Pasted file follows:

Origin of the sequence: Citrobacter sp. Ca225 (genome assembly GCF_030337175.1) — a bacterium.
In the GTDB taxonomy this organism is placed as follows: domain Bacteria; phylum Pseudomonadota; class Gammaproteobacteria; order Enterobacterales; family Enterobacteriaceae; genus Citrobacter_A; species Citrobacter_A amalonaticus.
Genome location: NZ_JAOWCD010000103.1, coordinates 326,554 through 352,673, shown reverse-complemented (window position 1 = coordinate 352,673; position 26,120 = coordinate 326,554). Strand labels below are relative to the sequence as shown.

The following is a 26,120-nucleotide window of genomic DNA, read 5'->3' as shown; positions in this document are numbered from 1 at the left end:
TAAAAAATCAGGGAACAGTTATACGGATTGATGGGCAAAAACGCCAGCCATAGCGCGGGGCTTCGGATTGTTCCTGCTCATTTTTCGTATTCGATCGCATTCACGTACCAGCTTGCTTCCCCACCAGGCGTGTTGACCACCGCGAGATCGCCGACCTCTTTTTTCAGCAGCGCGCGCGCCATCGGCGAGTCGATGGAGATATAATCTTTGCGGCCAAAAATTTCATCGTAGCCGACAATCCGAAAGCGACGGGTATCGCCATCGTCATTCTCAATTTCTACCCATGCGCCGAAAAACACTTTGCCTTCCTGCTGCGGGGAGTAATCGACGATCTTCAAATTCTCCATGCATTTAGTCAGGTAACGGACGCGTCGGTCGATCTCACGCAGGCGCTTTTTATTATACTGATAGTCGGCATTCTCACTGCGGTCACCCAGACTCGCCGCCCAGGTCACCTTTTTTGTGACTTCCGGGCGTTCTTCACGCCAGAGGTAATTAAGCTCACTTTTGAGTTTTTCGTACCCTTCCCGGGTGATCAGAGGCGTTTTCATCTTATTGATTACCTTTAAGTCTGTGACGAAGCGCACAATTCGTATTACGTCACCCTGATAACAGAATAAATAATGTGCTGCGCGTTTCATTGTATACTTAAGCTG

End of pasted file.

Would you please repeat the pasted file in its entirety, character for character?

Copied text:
Origin of the sequence: Citrobacter sp. Ca225 (genome assembly GCF_030337175.1) — a bacterium.
In the GTDB taxonomy this organism is placed as follows: domain Bacteria; phylum Pseudomonadota; class Gammaproteobacteria; order Enterobacterales; family Enterobacteriaceae; genus Citrobacter_A; species Citrobacter_A amalonaticus.
Genome location: NZ_JAOWCD010000103.1, coordinates 326,554 through 352,673, shown reverse-complemented (window position 1 = coordinate 352,673; position 26,120 = coordinate 326,554). Strand labels below are relative to the sequence as shown.

The following is a 26,120-nucleotide window of genomic DNA, read 5'->3' as shown; positions in this document are numbered from 1 at the left end:
TAAAAAATCAGGGAACAGTTATACGGATTGATGGGCAAAAACGCCAGCCATAGCGCGGGGCTTCGGATTGTTCCTGCTCATTTTTCGTATTCGATCGCATTCACGTACCAGCTTGCTTCCCCACCAGGCGTGTTGACCACCGCGAGATCGCCGACCTCTTTTTTCAGCAGCGCGCGCGCCATCGGCGAGTCGATGGAGATATAATCTTTGCGGCCAAAAATTTCATCGTAGCCGACAATCCGAAAGCGACGGGTATCGCCATCGTCATTCTCAATTTCTACCCATGCGCCGAAAAACACTTTGCCTTCCTGCTGCGGGGAGTAATCGACGATCTTCAAATTCTCCATGCATTTAGTCAGGTAACGGACGCGTCGGTCGATCTCACGCAGGCGCTTTTTATTATACTGATAGTCGGCATTCTCACTGCGGTCACCCAGACTCGCCGCCCAGGTCACCTTTTTTGTGACTTCCGGGCGTTCTTCACGCCAGAGGTAATTAAGCTCACTTTTGAGTTTTTCGTACCCTTCCCGGGTGATCAGAGGCGTTTTCATCTTATTGATTACCTTTAAGTCTGTGACGAAGCGCACAATTCGTATTACGTCACCCTGATAACAGAATAAATAATGTGCTGCGCGTTTCATTGTATACTTAAGCTG